Yesterday I presented an “Agenda for Change”, my proposals about changes in EU development policy. I am happy to see open and franc discussions about it the media, on Twitter and in other sources. I want to thank everybody for comments, but I would also like to clarify some misunderstandings.
I read the comments of NGOs and I am glad to see that most of them welcomed the proposed direction of our policy, although they raised some criticism, too. It seems to me that the main confusion circulates around the notion that we will promote economic growth and private sector and move away from helping the poor people.
Let me be very clear – this is not what I am proposing. Minimum 20% of our aid will go to education, health and other social issues. But we all know, as this is the case in Europe too, that you cannot build wealth on social services alone. People need income and therefore need jobs.
I will give you an example of what I have in mind. In my blog from South Africa, I shared with you that I visited a small company, Afrika Biopharma, which is 100% black-owned and employs only local people. The director told me that without the support of the Commission’s Risk Capital Facility he could have never accessed the credit needed to set up the business. He employs now 85 people and the Risk Capital Facility allowed 10,000 people to get jobs.
This is what I call a good, sustainable project with great results; and this is an example of good investment in the private sector.
It is also obvious that countries won’t pull themselves out of poverty unless they can find a way to grow. Let’s take a look at Timor Leste, where EU assistance has been critical to the country’s robust economic growth of about 35% over the last three years. Other remarkable results include lower poverty levels, 83% school enrolment and a rise in life expectancy from nearly 46 years in 1990 to 61 and a half years in 2009. So EU aid really can be a catalyst for growth which benefits the poor.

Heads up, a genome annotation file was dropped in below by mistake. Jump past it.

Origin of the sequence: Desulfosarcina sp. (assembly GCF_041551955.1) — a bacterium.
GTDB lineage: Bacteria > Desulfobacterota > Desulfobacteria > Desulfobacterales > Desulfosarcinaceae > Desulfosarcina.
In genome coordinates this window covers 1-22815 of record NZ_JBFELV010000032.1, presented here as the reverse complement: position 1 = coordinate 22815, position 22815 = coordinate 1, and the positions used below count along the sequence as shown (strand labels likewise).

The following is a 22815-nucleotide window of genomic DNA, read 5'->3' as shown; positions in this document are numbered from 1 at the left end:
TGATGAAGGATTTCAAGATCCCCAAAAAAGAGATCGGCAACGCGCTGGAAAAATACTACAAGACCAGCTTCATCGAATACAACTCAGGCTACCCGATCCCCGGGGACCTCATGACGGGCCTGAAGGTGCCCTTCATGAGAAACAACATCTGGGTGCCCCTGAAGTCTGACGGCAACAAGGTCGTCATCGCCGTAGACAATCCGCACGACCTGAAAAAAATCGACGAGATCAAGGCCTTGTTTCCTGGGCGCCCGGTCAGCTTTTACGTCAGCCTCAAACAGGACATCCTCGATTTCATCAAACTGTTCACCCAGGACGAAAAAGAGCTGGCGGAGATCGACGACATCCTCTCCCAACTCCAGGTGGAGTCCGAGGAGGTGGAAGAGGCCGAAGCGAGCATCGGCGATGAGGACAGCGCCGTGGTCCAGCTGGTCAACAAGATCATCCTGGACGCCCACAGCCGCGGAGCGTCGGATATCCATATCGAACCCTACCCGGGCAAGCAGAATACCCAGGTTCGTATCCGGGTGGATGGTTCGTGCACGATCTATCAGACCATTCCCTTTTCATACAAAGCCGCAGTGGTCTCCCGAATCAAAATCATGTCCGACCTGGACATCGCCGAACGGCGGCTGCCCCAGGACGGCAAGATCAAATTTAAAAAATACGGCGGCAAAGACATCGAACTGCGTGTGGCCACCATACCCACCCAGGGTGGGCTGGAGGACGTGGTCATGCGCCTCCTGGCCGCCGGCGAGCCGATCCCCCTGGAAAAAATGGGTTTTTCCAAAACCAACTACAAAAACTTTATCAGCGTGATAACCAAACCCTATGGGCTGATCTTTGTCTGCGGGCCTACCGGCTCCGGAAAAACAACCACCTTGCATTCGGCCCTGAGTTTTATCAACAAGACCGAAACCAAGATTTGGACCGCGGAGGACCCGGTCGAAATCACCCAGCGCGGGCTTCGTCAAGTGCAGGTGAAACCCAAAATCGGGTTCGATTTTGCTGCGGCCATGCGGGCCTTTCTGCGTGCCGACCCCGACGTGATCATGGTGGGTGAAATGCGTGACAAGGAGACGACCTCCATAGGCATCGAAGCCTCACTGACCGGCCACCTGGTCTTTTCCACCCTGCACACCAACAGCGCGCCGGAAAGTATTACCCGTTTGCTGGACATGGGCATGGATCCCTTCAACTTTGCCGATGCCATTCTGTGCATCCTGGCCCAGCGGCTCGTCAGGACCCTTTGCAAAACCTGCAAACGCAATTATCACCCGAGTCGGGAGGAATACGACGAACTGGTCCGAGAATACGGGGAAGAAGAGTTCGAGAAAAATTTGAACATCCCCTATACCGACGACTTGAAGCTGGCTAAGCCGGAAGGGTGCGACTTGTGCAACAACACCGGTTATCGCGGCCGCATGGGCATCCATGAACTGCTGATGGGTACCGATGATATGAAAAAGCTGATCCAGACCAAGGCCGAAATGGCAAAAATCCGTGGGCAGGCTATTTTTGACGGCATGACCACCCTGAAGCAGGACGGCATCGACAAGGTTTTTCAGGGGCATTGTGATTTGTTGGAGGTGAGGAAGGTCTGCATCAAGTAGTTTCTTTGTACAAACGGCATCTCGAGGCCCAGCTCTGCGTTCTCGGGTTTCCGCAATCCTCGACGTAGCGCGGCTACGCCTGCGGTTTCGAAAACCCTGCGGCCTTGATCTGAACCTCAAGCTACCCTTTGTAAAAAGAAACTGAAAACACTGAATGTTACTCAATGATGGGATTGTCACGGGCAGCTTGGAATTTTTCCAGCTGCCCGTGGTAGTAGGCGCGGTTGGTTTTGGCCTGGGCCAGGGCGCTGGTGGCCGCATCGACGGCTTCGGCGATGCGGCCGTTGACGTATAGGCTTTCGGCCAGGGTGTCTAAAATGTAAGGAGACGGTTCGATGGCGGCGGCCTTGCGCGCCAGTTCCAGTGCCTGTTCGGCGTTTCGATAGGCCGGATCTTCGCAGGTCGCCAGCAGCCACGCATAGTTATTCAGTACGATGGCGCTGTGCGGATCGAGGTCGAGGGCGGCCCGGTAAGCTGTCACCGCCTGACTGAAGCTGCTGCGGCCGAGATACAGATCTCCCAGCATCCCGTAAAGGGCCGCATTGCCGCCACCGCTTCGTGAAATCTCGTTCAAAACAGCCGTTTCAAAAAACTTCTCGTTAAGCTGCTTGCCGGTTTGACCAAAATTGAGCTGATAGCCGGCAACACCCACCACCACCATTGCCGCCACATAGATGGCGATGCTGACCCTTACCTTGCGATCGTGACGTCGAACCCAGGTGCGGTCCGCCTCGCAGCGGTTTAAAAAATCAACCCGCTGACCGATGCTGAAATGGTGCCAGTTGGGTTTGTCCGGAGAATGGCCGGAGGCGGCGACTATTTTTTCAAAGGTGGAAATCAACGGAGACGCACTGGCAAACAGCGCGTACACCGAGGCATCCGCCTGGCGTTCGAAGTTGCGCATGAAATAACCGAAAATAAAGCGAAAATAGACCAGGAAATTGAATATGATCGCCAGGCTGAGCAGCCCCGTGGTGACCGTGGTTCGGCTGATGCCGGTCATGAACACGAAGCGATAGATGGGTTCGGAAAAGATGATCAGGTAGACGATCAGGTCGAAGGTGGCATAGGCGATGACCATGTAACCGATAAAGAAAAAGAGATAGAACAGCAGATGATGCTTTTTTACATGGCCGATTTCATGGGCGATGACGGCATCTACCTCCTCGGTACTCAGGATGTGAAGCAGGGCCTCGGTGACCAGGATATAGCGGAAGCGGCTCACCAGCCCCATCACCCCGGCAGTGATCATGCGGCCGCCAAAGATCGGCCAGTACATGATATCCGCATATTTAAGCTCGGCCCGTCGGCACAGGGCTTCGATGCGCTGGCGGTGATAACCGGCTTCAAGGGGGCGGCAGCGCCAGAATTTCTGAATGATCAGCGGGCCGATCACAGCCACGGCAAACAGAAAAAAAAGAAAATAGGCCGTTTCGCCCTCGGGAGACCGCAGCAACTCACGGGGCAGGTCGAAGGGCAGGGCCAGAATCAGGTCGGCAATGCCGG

There are also some doubts about pulling EU aid from some emerging and middle income countries. But I think it is clear for everybody that we cannot work with India or Brazil in the same way we work with the Democratic Republic of Congo or Mali. Some countries can now afford to fight poverty themselves and, as a result, this will allow us to focus on places that need more of our help.
Of course, I am aware that poverty pockets exist in middle-income countries and will continue to cooperate with these countries on many urgent issues such as fight against HIV/AIDS. But in reality, EU aid levels are not high in comparison with the budget of these countries and can have higher impact in least developed countries, for instance.
This will be done gradually and in a smart and coherent way; not at the expense of the poor people. We will work on setting transparent and objective criteria that are clear to everybody, especially to our partner countries, so can be sure that no other motives drive our decision making process.
And stopping aid is actually good news. A result of successful development is that aid should eventually stop and the people can create future for themselves. I really hope that one day we will not need aid any more. With our new policy proposals, we are one step closer to our goal.